After receiving a sealed indictment against Davila, members of the Local Drug Task Force observed Davila driving in Batavia on Friday evening. A uniformed deputy initiated a traffic stop as he pulled into a parking lot. 

Once in custody, his car was searched and he was allegedly found in possession of 18 bags of cocaine and $439 cash.

Investigators then searched his residence and report finding cocaine, morphine, drug paraphernalia and more cash.

Davila was arraigned in both Town of Batavia Court and City of Batavia Court and ordered held without bail.

Additional charges pending lab results.

September 6, 2017 - 6:38pm
posted by Howard B. Owens in schools, education, Batavia Middle School, batavia, news, notify.

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Nick Cain talks with Batavia Middle School students today during Connect Day at the school, which is a time for new students, mostly incoming fifth-graders, to get acquainted with the school before classes start.

They met eighth-grade mentors and participated in team-building exercises. Cain provided karate instruction to go with a talk on success in school. The other pictures below are from a game that is part four-square and part volleyball.

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September 6, 2017 - 1:45pm
posted by Howard B. Owens in genesee county, news, notify.

A proposal to switch out the most of the county's current fleet of vehicles to a national vendor to manage and maintain the fleet could save the county as much as $80,000 a year, according to a proposal presented to the Legislature's Public Service Committee on Tuesday.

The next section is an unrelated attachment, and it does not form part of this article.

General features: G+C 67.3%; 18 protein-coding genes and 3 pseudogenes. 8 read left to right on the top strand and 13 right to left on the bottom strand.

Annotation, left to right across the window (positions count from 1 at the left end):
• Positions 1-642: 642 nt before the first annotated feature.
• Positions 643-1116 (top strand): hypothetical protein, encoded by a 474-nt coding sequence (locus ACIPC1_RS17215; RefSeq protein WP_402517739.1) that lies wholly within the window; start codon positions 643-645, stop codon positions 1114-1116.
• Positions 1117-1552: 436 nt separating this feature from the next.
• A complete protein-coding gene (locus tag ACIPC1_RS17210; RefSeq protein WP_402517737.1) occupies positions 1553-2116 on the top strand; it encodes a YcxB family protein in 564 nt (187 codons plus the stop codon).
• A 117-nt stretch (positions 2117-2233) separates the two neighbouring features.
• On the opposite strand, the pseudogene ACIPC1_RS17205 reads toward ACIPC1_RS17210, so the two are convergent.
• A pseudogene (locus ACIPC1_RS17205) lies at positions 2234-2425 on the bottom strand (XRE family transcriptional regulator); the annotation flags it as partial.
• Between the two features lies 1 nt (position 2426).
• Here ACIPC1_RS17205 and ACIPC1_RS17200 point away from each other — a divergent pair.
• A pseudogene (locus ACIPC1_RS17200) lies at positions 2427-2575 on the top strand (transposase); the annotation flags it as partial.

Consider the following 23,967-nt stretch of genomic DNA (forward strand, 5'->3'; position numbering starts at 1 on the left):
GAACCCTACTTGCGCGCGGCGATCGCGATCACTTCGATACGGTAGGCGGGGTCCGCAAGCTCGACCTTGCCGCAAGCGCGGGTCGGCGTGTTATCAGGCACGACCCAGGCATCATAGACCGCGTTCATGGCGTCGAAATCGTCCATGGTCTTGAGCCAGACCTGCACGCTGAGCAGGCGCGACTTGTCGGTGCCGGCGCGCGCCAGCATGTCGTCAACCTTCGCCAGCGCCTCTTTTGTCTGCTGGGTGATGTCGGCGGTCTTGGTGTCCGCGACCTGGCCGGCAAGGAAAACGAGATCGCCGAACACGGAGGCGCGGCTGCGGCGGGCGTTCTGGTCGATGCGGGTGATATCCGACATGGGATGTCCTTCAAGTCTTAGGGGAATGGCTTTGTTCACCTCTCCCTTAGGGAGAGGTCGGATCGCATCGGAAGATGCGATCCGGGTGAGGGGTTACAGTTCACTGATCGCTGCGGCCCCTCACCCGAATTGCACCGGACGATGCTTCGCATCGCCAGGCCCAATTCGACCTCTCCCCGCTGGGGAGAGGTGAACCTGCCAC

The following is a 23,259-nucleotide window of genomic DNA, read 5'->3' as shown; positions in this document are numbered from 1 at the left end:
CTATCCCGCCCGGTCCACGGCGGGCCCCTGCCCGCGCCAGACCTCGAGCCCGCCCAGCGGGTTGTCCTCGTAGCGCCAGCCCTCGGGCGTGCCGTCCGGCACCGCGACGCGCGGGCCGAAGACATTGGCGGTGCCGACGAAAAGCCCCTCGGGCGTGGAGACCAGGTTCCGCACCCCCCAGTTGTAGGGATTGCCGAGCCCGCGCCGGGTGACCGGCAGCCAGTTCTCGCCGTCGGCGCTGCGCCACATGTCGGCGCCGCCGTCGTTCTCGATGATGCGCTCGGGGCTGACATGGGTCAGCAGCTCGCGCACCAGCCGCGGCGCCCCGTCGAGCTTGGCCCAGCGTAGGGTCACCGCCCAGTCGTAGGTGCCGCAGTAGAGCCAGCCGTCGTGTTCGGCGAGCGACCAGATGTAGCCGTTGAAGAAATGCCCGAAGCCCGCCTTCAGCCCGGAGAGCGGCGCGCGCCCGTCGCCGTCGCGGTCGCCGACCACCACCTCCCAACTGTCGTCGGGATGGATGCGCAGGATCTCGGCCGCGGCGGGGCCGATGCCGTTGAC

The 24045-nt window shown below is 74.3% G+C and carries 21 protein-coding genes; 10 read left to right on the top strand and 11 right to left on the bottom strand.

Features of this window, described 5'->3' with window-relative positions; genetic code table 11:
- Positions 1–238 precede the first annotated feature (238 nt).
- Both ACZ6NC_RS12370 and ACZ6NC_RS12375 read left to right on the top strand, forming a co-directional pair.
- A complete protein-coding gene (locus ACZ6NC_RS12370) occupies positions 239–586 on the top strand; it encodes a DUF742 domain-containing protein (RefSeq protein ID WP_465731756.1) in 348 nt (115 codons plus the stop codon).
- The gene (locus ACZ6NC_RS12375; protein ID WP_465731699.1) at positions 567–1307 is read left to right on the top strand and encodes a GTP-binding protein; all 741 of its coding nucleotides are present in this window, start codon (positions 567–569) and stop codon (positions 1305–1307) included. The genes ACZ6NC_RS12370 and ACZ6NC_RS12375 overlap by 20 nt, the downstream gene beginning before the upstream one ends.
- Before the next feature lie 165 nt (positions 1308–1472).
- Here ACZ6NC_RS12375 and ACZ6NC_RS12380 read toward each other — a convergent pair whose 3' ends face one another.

Enterprise Rent-a-Car provides the same service to several other counties in New York, said Representative Jimmy Adams, and those counties have achieved the anticipated cost savings and seem satisfied with the service.

The program will start with Enterprise taking 47 of the vehicles in the county's fleet now and selling them at an estimated total of $580,000 returned to the county. Enterprise would then replace those 47 vehicles with 47 new vehicles, purchased at the typical discounted government bid rate, and the county would make payments on those vehicles.

Legislature Chairman Ray Cianfrini wanted to know if Enterprise would guarantee that the 47 vehicles would sell for at least $580,000 and Adams said, in a word, no.

"We are very conservative (in our estimates)," Adams said. "We have a remarketing manager who is in our Rochester office. His sole job is to go through, give these values to new clients and current customers and make sure those are values we can live up to because we know at the end of the day, if we don't we're going to be in meetings similar to this and explain why we missed."

County Manager Jay Gsell said doesn't expect any surprises when Enterprise puts the vehicles on the market.

"Based on the current age of our fleet and the condition in which the motor pool maintains those, I don't think we've got any hidden upsets as far as that's concerned, but there is nothing absolute in terms of what the whole 47 will generate in net value," Gsell said.

The other potential problem, Cianfrini said, is what if the partnership doesn't work out and the county wants out of the deal. He thinks the county will be out 47 vehicles and will need to buy 47 vehicles.

Adams said, first, that has never happened with one of these vendor arrangements for a government entity, and second, even if that were the case, the county will be in a "positive equity position" on each vehicle because the government bid price on the vehicles is so low. Over the first year or so of such an agreement, the county would be paying down the principal owed on each vehicle and if Enterprise sold the car at that point, "Enterprise would be writing a check to the county," Adams said.

That positive equity position would make it easier, Adams said, for the county to walk away from the deal if it decided to go that route.